One of the ways in which a failing bank can be addressed is through a liquidation process. The CBI has issued a document entitled "Central Bank of Ireland’s Approach to Resolution for Banks and Investment Firms (Second Edition) October 2021" (Approach Paper), which addresses credit institutions within the scope of the BRRD Regulations that are LSIs and are not part of a "cross-border group" as defined in the SRM Regulation, certain investment firms, holding companies and others. In the Approach Paper, the CBI comments that, in fact, the most likely method for the majority of failing institutions is through a CBI-involved winding-up (liquidation) procedure. Under the BRRD Regulations, where resolution conditions are met but the resolution authority considers a resolution action would not be in the public interest, it must be wound-up.
The Central Bank and Credit Institutions (Resolution) Act 2011 (Resolution Act) provides that the Irish Companies Acts will apply to the winding-up of an Irish bank. However, the CBI has an important role under the Resolution Act. No person other than the CBI can present a petition to the High Court to wind up a bank, unless they have given the CBI notice and the CBI has confirmed that it does not object. In the latter case, the CBI will be a notice party to court applications and may make representations in court.
The Resolution Act sets out a number of specific grounds under which the CBI may present a petition for a winding-up order, such as where:
Under the Resolution Act, only a liquidator approved by the CBI may be appointed. Objectives for the appointed liquidators are set out in the legislation, with the protection of eligible depositors under the DGS being a priority.
Recovery and Resolution
BRRD and the SRM Regulation set out an alternative mechanism to resolve failing banks in a more orderly way, and seek to implement the original "Key Attributes of Effective Resolution Regimes for Financial Institutions" published by the FSB. BRRD provides authorities with tools to intervene at an early stage and in a swift manner in relation to a failing institution, to ensure the continuity of critical functions and minimise the impact of the institution's failure on the economy and financial system. In its Approach Paper, the CBI states that burden-sharing is a driving principle of the resolution framework in order to mitigate moral hazard by ensuring that shareholders and investors bear losses from an institution’s failure.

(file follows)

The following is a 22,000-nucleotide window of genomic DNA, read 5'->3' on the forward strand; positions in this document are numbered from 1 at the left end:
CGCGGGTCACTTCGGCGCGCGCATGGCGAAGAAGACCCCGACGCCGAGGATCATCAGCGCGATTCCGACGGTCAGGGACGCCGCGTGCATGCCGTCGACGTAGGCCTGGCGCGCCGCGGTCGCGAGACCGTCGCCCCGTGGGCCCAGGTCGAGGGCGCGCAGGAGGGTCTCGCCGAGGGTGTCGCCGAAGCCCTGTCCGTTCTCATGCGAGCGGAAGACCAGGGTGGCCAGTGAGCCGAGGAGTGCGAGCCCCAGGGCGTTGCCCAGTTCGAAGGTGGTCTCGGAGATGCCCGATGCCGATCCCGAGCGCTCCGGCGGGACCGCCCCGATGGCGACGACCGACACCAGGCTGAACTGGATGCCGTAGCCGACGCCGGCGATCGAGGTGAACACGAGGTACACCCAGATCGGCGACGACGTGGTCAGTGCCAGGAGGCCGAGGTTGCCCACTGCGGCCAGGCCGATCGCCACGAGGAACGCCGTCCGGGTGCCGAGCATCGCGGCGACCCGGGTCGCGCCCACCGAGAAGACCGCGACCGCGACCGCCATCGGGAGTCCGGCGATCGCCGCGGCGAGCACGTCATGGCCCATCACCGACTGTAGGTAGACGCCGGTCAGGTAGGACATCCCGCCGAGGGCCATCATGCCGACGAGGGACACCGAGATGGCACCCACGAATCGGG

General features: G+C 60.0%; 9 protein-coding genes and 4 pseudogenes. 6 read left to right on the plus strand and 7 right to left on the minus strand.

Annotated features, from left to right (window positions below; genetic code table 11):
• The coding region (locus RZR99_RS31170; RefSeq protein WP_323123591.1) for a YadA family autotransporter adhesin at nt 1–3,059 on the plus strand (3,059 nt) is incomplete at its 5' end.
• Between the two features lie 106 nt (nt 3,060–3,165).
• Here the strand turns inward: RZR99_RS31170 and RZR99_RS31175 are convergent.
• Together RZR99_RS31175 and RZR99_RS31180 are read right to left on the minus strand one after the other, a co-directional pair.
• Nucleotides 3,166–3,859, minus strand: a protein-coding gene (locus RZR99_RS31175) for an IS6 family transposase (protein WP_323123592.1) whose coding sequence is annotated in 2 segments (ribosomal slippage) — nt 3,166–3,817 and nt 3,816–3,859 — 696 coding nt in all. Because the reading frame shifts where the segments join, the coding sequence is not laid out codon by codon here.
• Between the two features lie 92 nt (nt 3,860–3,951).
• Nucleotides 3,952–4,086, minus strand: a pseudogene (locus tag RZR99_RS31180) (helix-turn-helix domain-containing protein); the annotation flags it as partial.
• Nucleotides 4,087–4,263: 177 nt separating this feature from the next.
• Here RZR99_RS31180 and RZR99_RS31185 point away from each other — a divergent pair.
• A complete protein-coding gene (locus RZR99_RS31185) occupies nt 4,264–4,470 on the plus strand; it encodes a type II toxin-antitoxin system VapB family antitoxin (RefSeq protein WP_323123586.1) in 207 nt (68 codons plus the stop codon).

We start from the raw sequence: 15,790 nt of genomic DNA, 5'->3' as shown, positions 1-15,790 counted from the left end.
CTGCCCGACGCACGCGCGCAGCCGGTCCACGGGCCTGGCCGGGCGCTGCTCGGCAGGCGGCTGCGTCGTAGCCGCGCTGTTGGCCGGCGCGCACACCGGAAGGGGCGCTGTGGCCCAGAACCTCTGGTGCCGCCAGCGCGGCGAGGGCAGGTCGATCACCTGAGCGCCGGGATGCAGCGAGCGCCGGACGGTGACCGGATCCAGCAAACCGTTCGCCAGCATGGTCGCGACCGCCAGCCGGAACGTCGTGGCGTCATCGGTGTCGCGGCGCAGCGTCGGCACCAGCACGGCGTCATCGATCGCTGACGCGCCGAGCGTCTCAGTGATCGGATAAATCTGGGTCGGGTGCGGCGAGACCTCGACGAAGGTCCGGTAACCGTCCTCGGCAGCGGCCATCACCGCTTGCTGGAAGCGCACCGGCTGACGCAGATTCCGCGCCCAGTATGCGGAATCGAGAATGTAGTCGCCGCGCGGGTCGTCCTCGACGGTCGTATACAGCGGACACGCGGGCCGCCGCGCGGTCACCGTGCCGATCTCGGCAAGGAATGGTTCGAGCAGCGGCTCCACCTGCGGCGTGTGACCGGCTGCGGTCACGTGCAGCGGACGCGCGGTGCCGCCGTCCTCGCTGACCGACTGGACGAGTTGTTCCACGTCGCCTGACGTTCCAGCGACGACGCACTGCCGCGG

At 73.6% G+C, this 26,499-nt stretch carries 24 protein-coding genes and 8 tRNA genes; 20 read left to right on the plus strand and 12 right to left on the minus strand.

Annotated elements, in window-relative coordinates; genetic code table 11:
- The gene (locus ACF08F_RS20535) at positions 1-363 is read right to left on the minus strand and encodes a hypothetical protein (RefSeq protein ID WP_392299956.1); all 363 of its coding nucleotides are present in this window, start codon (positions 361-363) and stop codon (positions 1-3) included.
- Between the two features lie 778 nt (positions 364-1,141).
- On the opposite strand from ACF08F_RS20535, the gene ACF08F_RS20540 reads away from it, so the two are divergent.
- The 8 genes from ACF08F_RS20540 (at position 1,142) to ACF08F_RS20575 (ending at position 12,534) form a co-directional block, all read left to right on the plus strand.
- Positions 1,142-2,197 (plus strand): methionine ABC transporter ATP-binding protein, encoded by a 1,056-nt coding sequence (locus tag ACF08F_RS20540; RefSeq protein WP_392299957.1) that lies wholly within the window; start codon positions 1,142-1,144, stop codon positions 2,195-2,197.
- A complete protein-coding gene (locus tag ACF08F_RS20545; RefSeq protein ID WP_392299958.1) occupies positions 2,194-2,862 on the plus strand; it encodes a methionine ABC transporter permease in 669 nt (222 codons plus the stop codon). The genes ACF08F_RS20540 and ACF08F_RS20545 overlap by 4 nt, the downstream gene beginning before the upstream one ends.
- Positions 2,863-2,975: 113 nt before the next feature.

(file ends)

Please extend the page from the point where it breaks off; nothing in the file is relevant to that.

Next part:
As Ireland is part of the SSM, the SRM is applicable to Irish banks, and the SRM Regulation is directly applicable in Ireland.
The CBI is designated as the national resolution authority under the SRM and the national competent authority under the SSM. Broadly speaking, the Single Resolution Board (SRB) has responsibility in relation to the resolution of SIs or institutions that are subject to direct ECB oversight, and the CBI will have responsibility for the key resolution processes for LSIs that are subject to SRB oversight.
Resolution Tools and Powers
The framework includes the following elements:
Resolution authorities are also afforded write-down and conversion powers in respect of certain capital instruments. These can be implemented as part of a resolution action or separately, where certain conditions are met. BRRD II introduced a moratorium power that allows a resolution authority to suspend any payment or delivery obligations pursuant to any contract to which an institution is a party, where certain conditions are met.
BRRD provides requirements for institutions to include contractual provisions in certain contracts governed by non-EEA law in respect of powers under BRRD.
In its Approach Paper, the CBI has commented that resolution tools are generally used where, for example, a bank's failure could cause financial instability or disrupt critical functions. Resolution tools would be used by the CBI where certain conditions for resolution are met, including, for example, where the CBI considers resolution to be in the public interest.